Review: The Filter Hive from Mindshift Gear

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Filter Nest by Mindshift Gear review

The Filter Hive, made by Mindshift Gear. The fabric exterior is coated with a water resistant coating to help protect your filters in bad weather.

If you are a landscape photographer it’s quite possible you own several filters that you use regularly. These may include a polarizing filter, three or four stop neutral density filters, graduated neutral density filters (you might have two or three of these) and, if you practice long exposure photography, a 10 stop neutral density filter such as the LEE Filters Big Stopper.

Filters can be difficult to deal with. I’ve tried several solutions, like using a messenger style bag (so I can just reach down by my side and take out the filters I need) and a small waist pack to store them. The problem is that filters come in cases that need to be taken out of the bag, then opened, all without dropping the filter. It becomes even trickier when trying to change one filter for another.

The bottom line – filters are essential for landscape photography, but handling them is a pain in the backside.

Filter Hive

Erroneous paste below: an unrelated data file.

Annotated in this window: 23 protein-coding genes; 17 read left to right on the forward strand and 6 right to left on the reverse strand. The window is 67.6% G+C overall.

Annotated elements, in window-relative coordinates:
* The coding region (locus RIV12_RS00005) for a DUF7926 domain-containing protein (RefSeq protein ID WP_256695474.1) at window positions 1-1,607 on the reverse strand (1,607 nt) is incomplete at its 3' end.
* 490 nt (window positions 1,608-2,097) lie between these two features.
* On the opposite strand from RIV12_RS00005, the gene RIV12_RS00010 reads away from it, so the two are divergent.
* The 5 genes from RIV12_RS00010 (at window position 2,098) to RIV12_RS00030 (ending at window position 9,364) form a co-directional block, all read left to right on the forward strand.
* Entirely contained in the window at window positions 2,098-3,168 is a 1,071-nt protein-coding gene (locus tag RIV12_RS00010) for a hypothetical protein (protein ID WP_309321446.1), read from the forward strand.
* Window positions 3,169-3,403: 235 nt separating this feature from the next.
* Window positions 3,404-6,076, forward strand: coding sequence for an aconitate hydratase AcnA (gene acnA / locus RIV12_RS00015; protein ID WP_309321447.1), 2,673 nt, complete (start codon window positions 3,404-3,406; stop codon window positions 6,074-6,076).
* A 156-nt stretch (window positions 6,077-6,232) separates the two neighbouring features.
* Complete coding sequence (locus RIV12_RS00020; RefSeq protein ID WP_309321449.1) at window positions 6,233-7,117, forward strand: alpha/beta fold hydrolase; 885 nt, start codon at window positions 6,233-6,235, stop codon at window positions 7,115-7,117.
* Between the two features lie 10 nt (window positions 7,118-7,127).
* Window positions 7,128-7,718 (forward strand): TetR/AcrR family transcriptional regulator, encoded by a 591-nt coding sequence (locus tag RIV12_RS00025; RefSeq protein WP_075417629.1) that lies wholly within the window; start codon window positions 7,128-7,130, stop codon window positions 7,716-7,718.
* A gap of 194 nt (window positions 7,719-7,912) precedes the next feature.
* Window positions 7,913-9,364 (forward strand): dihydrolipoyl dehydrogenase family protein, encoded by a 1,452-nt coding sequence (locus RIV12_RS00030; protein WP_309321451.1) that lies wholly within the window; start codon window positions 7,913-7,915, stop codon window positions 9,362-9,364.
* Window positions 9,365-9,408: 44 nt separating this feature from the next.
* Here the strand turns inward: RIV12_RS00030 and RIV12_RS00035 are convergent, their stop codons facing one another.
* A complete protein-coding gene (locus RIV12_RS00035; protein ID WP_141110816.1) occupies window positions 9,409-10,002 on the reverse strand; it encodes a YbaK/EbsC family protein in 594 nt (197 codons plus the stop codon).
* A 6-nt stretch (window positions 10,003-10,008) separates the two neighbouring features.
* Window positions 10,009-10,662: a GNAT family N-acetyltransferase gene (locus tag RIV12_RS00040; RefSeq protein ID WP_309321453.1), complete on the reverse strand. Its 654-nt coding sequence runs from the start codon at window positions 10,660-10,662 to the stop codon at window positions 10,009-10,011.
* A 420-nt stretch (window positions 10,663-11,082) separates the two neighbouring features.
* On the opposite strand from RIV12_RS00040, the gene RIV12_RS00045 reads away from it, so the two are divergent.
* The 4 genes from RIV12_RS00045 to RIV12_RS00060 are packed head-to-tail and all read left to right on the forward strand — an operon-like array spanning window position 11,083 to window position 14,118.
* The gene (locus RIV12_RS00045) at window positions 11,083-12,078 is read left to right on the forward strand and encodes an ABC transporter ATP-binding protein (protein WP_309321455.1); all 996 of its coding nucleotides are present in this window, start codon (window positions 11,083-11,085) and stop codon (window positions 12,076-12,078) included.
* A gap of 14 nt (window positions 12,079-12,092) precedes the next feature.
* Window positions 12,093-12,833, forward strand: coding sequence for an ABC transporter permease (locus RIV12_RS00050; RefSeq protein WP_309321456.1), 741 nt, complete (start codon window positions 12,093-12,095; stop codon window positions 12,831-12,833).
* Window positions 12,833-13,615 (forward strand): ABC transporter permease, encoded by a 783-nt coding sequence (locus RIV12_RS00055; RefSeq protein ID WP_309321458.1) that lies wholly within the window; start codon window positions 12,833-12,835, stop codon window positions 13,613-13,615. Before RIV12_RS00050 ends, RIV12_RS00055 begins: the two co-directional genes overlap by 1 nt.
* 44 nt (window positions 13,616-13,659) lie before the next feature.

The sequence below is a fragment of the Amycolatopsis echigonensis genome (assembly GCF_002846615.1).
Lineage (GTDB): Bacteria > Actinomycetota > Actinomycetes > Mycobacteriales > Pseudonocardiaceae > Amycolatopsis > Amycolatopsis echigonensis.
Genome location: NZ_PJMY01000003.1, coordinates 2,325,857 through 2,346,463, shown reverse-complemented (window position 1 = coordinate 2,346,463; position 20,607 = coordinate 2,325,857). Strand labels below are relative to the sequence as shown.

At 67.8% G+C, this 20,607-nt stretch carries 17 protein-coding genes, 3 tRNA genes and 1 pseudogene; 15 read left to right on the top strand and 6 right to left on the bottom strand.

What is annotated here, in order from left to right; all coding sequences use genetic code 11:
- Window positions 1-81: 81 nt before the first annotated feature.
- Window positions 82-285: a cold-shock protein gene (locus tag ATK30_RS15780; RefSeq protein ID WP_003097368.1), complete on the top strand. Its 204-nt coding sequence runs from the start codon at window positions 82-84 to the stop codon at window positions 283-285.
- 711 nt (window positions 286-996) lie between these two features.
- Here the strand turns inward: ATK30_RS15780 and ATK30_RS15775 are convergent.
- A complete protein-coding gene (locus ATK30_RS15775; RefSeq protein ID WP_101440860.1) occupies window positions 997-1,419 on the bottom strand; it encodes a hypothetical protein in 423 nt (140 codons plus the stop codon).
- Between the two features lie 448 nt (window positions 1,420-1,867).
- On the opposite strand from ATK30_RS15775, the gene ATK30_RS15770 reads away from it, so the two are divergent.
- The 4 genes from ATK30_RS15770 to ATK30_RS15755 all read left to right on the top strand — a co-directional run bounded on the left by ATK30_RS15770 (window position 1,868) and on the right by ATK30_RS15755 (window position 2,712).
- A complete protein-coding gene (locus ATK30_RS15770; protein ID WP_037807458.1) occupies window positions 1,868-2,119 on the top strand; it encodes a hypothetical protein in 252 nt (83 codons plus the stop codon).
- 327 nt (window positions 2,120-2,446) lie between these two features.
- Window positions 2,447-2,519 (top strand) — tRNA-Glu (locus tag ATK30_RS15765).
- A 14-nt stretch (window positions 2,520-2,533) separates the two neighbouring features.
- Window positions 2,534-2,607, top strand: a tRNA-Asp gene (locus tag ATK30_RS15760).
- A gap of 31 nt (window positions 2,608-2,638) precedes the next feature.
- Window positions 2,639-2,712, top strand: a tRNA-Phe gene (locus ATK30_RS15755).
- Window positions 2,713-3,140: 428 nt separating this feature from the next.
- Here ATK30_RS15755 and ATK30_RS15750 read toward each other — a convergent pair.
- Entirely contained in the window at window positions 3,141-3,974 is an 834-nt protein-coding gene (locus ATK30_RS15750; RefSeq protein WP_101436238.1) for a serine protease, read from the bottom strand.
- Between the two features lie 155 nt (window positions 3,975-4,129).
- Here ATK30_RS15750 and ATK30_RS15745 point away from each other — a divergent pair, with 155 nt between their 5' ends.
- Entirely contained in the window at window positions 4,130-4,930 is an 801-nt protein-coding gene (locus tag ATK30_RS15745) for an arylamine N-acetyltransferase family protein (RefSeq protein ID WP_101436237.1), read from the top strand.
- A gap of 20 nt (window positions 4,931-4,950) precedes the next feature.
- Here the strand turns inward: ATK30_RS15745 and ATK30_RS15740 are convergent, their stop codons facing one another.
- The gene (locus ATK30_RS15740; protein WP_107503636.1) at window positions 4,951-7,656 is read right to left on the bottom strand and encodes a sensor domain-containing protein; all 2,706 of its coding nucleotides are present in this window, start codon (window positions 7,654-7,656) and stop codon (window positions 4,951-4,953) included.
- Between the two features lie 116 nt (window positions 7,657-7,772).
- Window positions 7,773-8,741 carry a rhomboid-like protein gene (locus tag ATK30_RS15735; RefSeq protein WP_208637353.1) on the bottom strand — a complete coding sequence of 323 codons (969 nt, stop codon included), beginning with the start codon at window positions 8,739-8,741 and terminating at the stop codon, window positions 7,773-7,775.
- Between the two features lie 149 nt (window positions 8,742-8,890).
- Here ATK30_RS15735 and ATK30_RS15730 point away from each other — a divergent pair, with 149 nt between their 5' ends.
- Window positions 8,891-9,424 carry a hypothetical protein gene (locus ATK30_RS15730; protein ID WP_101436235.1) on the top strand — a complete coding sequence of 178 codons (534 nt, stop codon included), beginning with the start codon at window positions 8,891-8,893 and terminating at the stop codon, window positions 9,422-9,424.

That’s why I was so glad to come across the Filter Hive from Mindshift Gear. Essentially it’s a padded, charcoal coloured case with a removable insert that you use for storing your filters.

The Filter Hive is an extremely well thought out product. There are six slots for storing large rectangular filters (such as those made by LEE filters) and another six for storing smaller circular filters. The large slots are colour coded, making it easy for you to find the filter you are looking for. All the slots have a soft lining that is designed not to scratch glass or plastic, so your filters are safe.

Filter Nest by Mindshift Gear review

A peek inside the Filter Hive shows the larger colour coded slots at the back (ideal for large rectangular filters) and smaller slots at the front. You can also see the soft lining that helps protect your filters from scratches.

The insert is removable and comes with a dust flap to help protect your filters from dirt. The case has a zippered pocket on the front, as does the insert. On the back of the case is a loop so you can attach the case to your belt or to the side belt of Mindshift Gear’s Rotation 180 Panorama Rotating Backpack. There’s also a grab handle with a release buckle that you can use to hang the Filter Hive on the side of your tripod while taking photos.

Filter Nest by Mindshift Gear review

The insert containing the lined and padded slots for filters is removeable.

Filter Nest by Mindshift Gear review

The rear of the Filter Hive shows the belt loop (secured by velcro) and the buckle strap for attaching it to a tripod.